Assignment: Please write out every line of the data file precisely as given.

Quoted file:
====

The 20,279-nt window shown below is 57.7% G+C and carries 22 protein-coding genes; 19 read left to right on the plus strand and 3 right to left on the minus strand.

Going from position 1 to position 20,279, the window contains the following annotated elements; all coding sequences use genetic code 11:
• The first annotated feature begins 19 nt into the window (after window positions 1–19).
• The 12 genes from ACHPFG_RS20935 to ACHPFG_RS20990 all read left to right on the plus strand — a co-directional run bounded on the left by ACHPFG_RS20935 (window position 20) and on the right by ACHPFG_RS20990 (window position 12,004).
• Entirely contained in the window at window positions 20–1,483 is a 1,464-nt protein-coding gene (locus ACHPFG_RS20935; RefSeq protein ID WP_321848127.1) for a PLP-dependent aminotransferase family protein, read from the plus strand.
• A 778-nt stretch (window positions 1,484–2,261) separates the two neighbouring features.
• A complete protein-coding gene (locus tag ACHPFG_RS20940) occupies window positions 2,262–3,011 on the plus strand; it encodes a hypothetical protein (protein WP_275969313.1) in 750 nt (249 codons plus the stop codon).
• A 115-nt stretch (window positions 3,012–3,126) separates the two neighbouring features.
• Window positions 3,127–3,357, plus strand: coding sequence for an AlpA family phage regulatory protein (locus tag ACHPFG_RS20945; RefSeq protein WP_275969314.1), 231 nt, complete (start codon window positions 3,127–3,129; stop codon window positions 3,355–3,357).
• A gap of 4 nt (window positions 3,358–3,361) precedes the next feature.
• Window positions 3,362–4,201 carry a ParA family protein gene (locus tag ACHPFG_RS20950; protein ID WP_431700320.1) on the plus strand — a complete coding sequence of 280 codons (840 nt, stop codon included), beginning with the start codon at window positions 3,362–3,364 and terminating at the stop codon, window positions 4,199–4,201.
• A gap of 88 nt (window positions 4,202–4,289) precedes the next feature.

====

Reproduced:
The 20,279-nt window shown below is 57.7% G+C and carries 22 protein-coding genes; 19 read left to right on the plus strand and 3 right to left on the minus strand.

Going from position 1 to position 20,279, the window contains the following annotated elements; all coding sequences use genetic code 11:
• The first annotated feature begins 19 nt into the window (after window positions 1–19).
• The 12 genes from ACHPFG_RS20935 to ACHPFG_RS20990 all read left to right on the plus strand — a co-directional run bounded on the left by ACHPFG_RS20935 (window position 20) and on the right by ACHPFG_RS20990 (window position 12,004).
• Entirely contained in the window at window positions 20–1,483 is a 1,464-nt protein-coding gene (locus ACHPFG_RS20935; RefSeq protein ID WP_321848127.1) for a PLP-dependent aminotransferase family protein, read from the plus strand.
• A 778-nt stretch (window positions 1,484–2,261) separates the two neighbouring features.
• A complete protein-coding gene (locus tag ACHPFG_RS20940) occupies window positions 2,262–3,011 on the plus strand; it encodes a hypothetical protein (protein WP_275969313.1) in 750 nt (249 codons plus the stop codon).
• A 115-nt stretch (window positions 3,012–3,126) separates the two neighbouring features.
• Window positions 3,127–3,357, plus strand: coding sequence for an AlpA family phage regulatory protein (locus tag ACHPFG_RS20945; RefSeq protein WP_275969314.1), 231 nt, complete (start codon window positions 3,127–3,129; stop codon window positions 3,355–3,357).
• A gap of 4 nt (window positions 3,358–3,361) precedes the next feature.
• Window positions 3,362–4,201 carry a ParA family protein gene (locus tag ACHPFG_RS20950; protein ID WP_431700320.1) on the plus strand — a complete coding sequence of 280 codons (840 nt, stop codon included), beginning with the start codon at window positions 3,362–3,364 and terminating at the stop codon, window positions 4,199–4,201.
• A gap of 88 nt (window positions 4,202–4,289) precedes the next feature.